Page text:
Women in the Union

Gender essentialism is the idea that gender, gender roles, sex, sexuality, sexual orientation, identity, and everything in between is black and white. For example, according to gender essentialism, all men are masculine and attracted to women. This ideology is very engrained in our society, and not surprising shows itself a lot in the work place.

I wanted to look at this problem in the most heavily influenced gender binary field: blue collar union workers.  According to the University of Virginia’s Demographic and Research Group, about 8% of manual labor jobs are filled by women. I found this statistic shocking. However, as I did further research on the matter, I discovered the really interesting part is the union aspect of the jobs.


Unions were designed to protect their workers from big corporations, all of their workers despite gender. They ensure their workers are provided with clean and comfortable conditions, job security,pension security,  fair wages, and additional benefits, which is obviously very advantageous to all union employees. Since women often face unfair treatment in the workplace, having the security and support from the union is especially beneficial.

The graph above demonstrates the economic advantage of women working for union jobs. However, there are far more non monetary benefits as well. In a Huffington Post article, When Woman Feel Lost, They Can Find Themselves in Unions, the author told a story of a woman who received help from sexual harassment in the workplace, not because her human resource department felt the need to intervene, but because the union did. Despite reaching out for help and exposing her supervisor, the anonymous worker still had job security.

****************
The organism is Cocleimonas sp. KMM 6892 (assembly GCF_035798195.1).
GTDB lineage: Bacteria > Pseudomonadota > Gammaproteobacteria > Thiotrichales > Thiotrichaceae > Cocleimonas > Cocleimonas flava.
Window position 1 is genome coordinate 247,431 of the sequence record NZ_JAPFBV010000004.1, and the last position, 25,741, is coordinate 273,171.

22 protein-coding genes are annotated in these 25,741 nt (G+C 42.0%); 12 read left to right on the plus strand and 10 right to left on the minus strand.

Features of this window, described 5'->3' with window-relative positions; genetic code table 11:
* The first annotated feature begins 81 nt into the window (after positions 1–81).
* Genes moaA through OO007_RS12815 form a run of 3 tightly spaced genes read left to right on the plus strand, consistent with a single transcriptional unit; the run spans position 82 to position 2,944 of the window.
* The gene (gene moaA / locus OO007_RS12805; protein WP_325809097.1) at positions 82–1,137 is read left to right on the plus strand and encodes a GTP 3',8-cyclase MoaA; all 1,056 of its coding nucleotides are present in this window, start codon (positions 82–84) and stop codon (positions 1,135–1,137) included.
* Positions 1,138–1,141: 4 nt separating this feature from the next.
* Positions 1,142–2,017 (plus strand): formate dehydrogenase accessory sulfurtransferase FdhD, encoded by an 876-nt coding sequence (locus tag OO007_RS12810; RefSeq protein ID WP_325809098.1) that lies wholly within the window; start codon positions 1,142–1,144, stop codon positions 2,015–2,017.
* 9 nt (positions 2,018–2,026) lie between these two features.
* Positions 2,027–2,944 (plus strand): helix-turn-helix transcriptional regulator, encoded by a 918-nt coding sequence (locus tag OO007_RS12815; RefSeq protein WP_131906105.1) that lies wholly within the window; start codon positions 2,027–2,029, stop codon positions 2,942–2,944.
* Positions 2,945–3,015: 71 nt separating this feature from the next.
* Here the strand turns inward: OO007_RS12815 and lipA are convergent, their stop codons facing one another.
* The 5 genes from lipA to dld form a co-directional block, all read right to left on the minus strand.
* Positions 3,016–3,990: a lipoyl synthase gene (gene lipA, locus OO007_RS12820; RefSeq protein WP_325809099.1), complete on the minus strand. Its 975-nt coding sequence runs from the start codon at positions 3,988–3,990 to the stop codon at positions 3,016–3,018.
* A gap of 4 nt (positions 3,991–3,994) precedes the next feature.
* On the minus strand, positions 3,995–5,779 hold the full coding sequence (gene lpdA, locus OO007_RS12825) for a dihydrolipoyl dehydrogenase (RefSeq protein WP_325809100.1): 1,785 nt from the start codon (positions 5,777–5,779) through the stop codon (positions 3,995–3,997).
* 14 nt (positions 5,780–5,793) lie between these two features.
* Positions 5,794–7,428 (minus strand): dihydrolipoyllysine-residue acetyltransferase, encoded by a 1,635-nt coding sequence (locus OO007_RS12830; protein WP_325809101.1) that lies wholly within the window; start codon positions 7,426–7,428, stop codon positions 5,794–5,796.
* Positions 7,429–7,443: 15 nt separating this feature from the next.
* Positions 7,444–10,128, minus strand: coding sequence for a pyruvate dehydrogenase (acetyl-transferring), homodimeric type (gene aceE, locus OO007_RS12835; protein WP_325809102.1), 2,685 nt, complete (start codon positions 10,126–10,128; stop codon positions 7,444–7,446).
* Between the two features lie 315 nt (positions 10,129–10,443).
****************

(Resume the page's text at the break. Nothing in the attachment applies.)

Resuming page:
The union has teamed up and associated themselves with Women of Steel, an activist organization for female laborers, to specifically support female union workers.

Women of Steel is one of many activist branches associated with the United SteelWorkers (USW) organization. Although Steel is in the name, the group supports and fights to protect all female workers despite their specific profession.

Below are graphs that demonstrate some of the women oriented rights that the Women of Steel fight to have and protect. The blues states represent states that offer these rights and white states do not.

            Workplace breastfeeding rights                       Provisions for pregnancy accommodations

         Protections against pregnancy discrimination


I first wanted to look at how a union affects my local community, namely my dad, who is a union member. So, I sat my dad down, and I asked him a few questions:

As my dad, Gregory, said, he is a plumber and general manager, which means he not only does the plumbing but also helps to oversee the progress of the projects he is working on. He has been doing this work and in the union since before I was born. A few years back, my family and I went to a union-run pinning ceremony for him. It was a grand dinner at a nice hall to celebrate the people who had been a part of the local plumber’s union for 25 years. I can attest that when he says people treat each other like family, he isn’t exaggerating. Random strangers came out to me to tell me that they love working with my dad, or that they knew him since he first started in the business. Every person in the hall had a friendly face and quick anecdote about whomever you attended the dinner with. It was like being at a giant family reunion. Chances are, you don’t know more than half the people there, but you felt connected to them anyway.

Gregory is currently working on a project in downtown Boston.